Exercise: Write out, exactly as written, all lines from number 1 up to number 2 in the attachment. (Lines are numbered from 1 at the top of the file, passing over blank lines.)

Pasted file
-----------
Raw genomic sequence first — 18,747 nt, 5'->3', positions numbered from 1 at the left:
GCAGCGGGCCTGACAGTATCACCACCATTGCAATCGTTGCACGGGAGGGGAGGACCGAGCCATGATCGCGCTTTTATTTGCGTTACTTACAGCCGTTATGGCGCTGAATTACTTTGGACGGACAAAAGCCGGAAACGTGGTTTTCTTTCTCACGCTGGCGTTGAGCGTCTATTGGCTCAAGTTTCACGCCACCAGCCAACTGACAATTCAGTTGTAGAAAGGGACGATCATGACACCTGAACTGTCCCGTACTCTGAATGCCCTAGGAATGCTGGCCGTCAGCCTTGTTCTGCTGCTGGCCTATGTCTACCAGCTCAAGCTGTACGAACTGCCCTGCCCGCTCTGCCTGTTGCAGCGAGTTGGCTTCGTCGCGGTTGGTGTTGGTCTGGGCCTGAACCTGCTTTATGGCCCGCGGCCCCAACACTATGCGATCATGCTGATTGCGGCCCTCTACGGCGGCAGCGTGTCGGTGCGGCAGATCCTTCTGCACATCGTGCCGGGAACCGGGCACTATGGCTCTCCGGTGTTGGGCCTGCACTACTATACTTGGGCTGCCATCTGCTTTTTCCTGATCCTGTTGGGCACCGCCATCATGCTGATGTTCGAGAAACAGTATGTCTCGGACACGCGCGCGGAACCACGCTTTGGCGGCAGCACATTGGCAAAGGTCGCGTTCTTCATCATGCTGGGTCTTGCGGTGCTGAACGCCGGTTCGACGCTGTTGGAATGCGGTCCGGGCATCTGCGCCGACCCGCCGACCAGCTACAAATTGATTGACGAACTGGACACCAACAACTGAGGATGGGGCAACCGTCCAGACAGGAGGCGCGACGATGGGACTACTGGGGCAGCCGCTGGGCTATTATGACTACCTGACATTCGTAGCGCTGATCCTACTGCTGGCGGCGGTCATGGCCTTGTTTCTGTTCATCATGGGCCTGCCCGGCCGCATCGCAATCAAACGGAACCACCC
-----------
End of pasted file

Raw genomic sequence first — 18,747 nt, 5'->3', positions numbered from 1 at the left:
GCAGCGGGCCTGACAGTATCACCACCATTGCAATCGTTGCACGGGAGGGGAGGACCGAGCCATGATCGCGCTTTTATTTGCGTTACTTACAGCCGTTATGGCGCTGAATTACTTTGGACGGACAAAAGCCGGAAACGTGGTTTTCTTTCTCACGCTGGCGTTGAGCGTCTATTGGCTCAAGTTTCACGCCACCAGCCAACTGACAATTCAGTTGTAGAAAGGGACGATCATGACACCTGAACTGTCCCGTACTCTGAATGCCCTAGGAATGCTGGCCGTCAGCCTTGTTCTGCTGCTGGCCTATGTCTACCAGCTCAAGCTGTACGAACTGCCCTGCCCGCTCTGCCTGTTGCAGCGAGTTGGCTTCGTCGCGGTTGGTGTTGGTCTGGGCCTGAACCTGCTTTATGGCCCGCGGCCCCAACACTATGCGATCATGCTGATTGCGGCCCTCTACGGCGGCAGCGTGTCGGTGCGGCAGATCCTTCTGCACATCGTGCCGGGAACCGGGCACTATGGCTCTCCGGTGTTGGGCCTGCACTACTATACTTGGGCTGCCATCTGCTTTTTCCTGATCCTGTTGGGCACCGCCATCATGCTGATGTTCGAGAAACAGTATGTCTCGGACACGCGCGCGGAACCACGCTTTGGCGGCAGCACATTGGCAAAGGTCGCGTTCTTCATCATGCTGGGTCTTGCGGTGCTGAACGCCGGTTCGACGCTGTTGGAATGCGGTCCGGGCATCTGCGCCGACCCGCCGACCAGCTACAAATTGATTGACGAACTGGACACCAACAACTGAGGATGGGGCAACCGTCCAGACAGGAGGCGCGACGATGGGACTACTGGGGCAGCCGCTGGGCTATTATGACTACCTGACATTCGTAGCGCTGATCCTACTGCTGGCGGCGGTCATGGCCTTGTTTCTGTTCATCATGGGCCTGCCCGGCCGCATCGCAATCAAACGGAACCACCC